Are you prepared for a power outage?
byMay 27th 2008 3:00PM
Summer is just around the corner, and with it will come a strain on our nation's electricity supply. Hopefully, we'll have plenty of juice to keep our air-conditioners running, but it wouldn't hurt to prepare for an outage.
Stock up on:
- Candles and/or batteries.
- Bottled water, if your water supply depends on electricity to purify it.
- Battery-operated radio.
- Recharger cords, to recharge your cell phone and other personal electronics from your car battery. Solar or hand-crank chargers might also come in handy.
- Canned food. In hot weather, an unopened full freezer can usually endure 48 hours before food begins reach a dangerous level of thawing. If necessary, open just long enough to grab ice with which to pack the perishables from your fridge in a ice chest. Canned food helps you avoid dipping into the freezer. Be sure to have a non-electric can opener.
- Thermometer, to check for heat stress. A body can shoot up to 106 degrees in severe heat and dehydration.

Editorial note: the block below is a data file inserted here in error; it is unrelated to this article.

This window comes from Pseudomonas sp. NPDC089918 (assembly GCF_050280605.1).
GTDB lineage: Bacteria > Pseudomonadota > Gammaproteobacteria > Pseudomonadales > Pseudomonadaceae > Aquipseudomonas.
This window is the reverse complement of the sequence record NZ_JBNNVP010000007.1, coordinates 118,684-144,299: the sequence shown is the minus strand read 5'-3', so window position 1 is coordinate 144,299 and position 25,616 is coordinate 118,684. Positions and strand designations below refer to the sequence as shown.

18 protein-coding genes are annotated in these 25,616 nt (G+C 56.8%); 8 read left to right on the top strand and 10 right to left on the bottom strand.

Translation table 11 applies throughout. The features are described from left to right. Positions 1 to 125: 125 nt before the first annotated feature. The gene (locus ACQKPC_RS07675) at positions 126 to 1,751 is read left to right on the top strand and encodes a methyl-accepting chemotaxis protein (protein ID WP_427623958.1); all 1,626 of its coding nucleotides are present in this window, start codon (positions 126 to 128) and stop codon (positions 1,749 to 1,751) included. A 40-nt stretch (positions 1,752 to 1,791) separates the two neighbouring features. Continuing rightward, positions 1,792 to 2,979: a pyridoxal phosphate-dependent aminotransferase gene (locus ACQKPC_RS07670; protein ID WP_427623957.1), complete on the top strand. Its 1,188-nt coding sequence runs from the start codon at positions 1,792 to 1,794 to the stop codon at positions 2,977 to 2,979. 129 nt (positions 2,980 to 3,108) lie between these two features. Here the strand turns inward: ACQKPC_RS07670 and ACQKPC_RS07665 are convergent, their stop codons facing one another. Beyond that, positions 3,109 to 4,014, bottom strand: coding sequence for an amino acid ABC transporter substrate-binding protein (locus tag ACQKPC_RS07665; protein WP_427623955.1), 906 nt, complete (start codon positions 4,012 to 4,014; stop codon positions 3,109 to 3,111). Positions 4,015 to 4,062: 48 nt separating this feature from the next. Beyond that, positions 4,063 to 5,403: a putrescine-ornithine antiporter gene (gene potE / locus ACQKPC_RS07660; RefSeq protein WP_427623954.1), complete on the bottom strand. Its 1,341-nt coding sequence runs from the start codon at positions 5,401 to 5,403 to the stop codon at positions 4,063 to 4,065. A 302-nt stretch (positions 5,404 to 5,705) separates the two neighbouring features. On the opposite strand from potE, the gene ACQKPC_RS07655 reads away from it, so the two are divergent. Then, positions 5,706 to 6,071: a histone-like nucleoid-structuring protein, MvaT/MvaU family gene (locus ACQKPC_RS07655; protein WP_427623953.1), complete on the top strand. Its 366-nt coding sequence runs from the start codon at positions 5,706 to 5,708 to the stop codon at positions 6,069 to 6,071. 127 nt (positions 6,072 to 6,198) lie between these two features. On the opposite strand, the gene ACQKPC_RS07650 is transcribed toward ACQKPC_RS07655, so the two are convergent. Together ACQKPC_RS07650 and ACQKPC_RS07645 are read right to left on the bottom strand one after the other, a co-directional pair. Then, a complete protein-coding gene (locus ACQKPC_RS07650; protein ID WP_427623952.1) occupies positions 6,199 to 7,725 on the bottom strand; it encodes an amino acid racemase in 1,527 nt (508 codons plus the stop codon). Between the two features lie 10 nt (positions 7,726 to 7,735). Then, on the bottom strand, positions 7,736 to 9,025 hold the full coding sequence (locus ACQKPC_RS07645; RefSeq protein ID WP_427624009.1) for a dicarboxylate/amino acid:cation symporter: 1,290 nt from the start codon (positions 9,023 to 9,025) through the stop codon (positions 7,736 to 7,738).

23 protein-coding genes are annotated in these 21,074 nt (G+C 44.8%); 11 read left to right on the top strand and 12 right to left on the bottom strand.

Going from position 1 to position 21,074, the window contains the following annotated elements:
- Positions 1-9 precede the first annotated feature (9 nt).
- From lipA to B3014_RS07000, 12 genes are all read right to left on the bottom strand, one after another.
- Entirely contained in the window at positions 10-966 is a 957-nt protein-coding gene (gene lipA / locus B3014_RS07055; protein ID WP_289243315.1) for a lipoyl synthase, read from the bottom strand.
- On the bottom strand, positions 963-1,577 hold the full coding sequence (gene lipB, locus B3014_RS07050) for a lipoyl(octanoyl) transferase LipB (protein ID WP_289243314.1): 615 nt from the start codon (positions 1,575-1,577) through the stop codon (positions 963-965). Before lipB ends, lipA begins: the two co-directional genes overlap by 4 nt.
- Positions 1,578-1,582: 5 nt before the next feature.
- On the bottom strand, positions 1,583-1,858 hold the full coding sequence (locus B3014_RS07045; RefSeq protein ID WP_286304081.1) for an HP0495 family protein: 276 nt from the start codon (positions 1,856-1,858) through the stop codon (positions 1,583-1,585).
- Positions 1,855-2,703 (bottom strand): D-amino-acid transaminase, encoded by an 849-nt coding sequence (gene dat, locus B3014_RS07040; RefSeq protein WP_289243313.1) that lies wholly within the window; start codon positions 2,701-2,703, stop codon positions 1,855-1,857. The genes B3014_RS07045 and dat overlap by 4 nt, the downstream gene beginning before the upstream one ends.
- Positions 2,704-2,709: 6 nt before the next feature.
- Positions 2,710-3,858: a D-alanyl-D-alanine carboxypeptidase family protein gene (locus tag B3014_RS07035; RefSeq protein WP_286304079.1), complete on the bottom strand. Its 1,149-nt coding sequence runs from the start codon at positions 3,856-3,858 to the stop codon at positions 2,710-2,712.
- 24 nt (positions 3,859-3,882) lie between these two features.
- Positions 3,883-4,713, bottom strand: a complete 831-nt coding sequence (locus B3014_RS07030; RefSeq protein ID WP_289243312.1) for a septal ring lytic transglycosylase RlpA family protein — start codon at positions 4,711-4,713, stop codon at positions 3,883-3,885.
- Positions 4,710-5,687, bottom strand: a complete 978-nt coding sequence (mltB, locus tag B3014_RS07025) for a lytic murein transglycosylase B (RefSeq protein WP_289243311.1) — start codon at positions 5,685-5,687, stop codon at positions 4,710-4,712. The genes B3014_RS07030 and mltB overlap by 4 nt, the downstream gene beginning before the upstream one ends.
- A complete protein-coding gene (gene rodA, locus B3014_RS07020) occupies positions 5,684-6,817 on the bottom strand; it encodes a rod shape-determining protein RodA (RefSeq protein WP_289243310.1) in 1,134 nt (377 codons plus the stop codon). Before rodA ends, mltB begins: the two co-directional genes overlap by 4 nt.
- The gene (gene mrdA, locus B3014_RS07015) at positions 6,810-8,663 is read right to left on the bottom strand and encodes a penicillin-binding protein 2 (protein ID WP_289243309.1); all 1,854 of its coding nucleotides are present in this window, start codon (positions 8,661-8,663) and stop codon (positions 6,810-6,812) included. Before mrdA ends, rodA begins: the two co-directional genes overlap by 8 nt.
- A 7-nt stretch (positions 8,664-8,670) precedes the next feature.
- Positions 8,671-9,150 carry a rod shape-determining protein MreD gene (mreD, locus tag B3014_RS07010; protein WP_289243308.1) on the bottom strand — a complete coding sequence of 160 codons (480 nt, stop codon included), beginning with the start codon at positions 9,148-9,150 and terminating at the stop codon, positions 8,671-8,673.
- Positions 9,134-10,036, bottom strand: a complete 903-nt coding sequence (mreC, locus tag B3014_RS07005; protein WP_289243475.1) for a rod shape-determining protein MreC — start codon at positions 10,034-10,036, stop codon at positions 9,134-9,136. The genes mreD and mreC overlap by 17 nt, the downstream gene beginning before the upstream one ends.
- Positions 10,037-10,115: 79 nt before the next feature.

Things to do:
- Disconnect your PC to avoid damage from a power surge.
- Disengage your garage door from the opener track, if you intend to park your car within.
- If you have reason to fear criminals might take advantage of the dark, talk to your neighbors. Make your presence evident. Candles in windows or luminaries like you would see at Christmas could be enough to send burglars looking for an easier place to burgle.
- If you have elderly neighbors who have no-one else checking on them, check on them.
- Know beforehand who might be able to store your frozen foods for you in event of a prolonged outage.
- Make sure your windows will open, and that each has an intact screen.
- Stay out of the noon-day sun. Take a siesta instead, and work after the sun sets.
- Move into the basement, if you have one. Temperatures there can be 10-15 degrees cooler.
- Sleep outdoors. Pretend you're at camp.
What to watch out for:
Heat can be deadly. The CDC suggests
- drinking a glass of water every 15-20 minutes during very hot weather.
- wearing cool, loose clothing.
- taking cool baths (I've found that filling a kiddie pool with water on a hot day and just soaking my feet in it cools me off wonderfully).
- Opening windows in the house.
Or do what we do. Keep a mental list of all your friends that have guest rooms and air-conditioning, and make sure to keep them in your debt.